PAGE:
Occupations of Terminal Geoscience Degree Recipients in 2017

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Geoscience degree recipients work in many occupations beyond their core field. Data from AGI’s National Geoscience Exit Survey provides some insight into the reasons graduates chose to pursue a degree in the geosciences, including the intellectual engagement and interdisciplinary nature of the discipline, and interest in conducting research outdoors. In 2017, geoscience degree recipients also cited motivations including solving societal issues that intersect the geosci­ences, career opportunities, support from peers and faculty, and for doctorates, the desire to continue research and field work in the discipline.

According to data from the National Science Foundation’s National Survey of College Graduates, 9 percent of geosci­ence degree recipients worked in their core field in 2017, and this percentage varied by degree level (8% of Bachelor’s degree recipients, 17% of Master’s degree recipients, and 14% of doctorates).

In 2017, 41 percent of geoscience Bachelor’s degree recipi­ents were employed in science and engineering related fields, primarily in health-related occupations (32%) and pre-college teaching occupations (7%). Geoscience Master’s degree recipients were primarily employed in science and engineering related fields as engineers (35%) or science and engineering managers (23%). Geoscience doctorates were employed in non-science and engineering fields as non-science and engi­neering managers (46%), within their core occupation (14%), or as post-secondary physical science teachers (16%). The percentage of degree recipients with unknown occupational status represents those either not employed or not seeking employment.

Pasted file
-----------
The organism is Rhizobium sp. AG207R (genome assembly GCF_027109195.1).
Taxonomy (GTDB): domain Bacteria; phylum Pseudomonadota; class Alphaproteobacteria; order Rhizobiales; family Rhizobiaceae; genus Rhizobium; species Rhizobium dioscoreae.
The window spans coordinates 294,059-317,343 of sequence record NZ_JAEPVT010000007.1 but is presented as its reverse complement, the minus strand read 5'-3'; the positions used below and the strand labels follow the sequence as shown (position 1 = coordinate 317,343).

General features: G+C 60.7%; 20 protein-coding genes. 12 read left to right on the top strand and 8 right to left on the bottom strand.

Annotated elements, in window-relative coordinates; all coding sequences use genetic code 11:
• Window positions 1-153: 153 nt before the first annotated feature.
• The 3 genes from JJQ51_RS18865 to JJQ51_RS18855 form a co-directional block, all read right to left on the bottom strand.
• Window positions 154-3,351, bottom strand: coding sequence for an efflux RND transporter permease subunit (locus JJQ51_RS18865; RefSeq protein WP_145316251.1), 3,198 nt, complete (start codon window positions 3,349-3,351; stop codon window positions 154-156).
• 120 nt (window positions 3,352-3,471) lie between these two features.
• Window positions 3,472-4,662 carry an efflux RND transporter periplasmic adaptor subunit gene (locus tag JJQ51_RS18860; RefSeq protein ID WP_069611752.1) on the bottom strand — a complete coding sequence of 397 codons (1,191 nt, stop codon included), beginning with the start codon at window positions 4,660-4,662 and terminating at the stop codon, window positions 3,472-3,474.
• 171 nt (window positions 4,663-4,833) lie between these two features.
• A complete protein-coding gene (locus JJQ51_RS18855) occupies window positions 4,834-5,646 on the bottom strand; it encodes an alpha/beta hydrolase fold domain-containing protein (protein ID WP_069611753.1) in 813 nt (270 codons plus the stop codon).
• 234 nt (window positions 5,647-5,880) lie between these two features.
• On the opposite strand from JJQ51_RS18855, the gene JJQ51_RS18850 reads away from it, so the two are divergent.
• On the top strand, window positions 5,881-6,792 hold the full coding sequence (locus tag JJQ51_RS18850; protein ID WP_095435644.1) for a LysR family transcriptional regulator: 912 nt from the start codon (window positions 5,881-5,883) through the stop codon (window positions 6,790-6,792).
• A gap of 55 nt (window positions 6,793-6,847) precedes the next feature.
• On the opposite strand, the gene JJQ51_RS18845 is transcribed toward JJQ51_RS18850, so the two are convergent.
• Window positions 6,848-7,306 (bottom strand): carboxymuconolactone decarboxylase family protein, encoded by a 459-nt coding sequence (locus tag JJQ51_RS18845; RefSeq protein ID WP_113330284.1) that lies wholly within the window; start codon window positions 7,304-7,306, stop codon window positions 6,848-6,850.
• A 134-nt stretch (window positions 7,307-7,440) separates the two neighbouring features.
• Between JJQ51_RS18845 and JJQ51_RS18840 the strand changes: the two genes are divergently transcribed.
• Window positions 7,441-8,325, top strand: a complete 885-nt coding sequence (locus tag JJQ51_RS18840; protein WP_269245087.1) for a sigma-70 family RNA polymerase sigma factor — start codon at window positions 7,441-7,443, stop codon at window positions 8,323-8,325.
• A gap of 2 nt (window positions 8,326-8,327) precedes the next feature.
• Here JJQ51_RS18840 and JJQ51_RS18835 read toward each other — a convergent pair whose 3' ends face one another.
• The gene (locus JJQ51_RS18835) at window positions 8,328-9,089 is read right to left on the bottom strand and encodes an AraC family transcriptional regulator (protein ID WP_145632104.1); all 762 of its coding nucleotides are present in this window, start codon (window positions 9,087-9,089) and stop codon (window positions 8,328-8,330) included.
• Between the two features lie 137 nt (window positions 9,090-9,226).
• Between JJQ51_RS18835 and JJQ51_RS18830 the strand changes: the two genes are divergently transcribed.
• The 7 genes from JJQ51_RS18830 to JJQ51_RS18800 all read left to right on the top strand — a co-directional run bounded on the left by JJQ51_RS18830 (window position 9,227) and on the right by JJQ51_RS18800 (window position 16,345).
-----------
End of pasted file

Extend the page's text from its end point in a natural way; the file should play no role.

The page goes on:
Data Brief 2019-013 chart01: Occupations of Geoscience Degree Recipients, 2017 (credit: AGI; data derived from NSF NSCG)

The percentage of geoscience degree recipients finding jobs in the same field as their degree is generally on par with trends in other physical science disciplines, especially at the Master’s degree level. In the National Survey of College Graduates dataset, post-secondary teaching is classified as its own occupation, and this explains the increase in the percentage of doctorates working within "other physical sciences" as compared to working within the same field as the degree.

Of note are the differences between the physical sciences in the percentage of degree recipients working within other science and engineering and non-science and engineering occupations. In the geosciences, a much higher percentage of Bachelor’s and Master’s degree recipients were employed in other science and engineering occupations than chemis­try or physics degree recipients. However, this was not the case for geoscience doctorates as only 19% were employed in other science and engineering occupations compared to 45% of chemistry doctorates and 52% of physics doctorates. In 2017, 46% of geoscience doctorates were employed in non-science and engineering occupations compared to 10% of chemistry doctorates and 18% of physics doctorates.

Data Brief 2019-013 chart02: Occupations of Chemistry Degree Recipients, 2017 (credit: AGI; data derived from NSF NSCG)

Data Brief 2019-013 chart03: Occupations of Physics Degree Recipients, 2017 (credit: AGI; data derived from NSF NSCG)

Date updated: 2019-11-08
Data Brief 2019-013
Written and compiled by Leila Gonzales, AGI, November 2019

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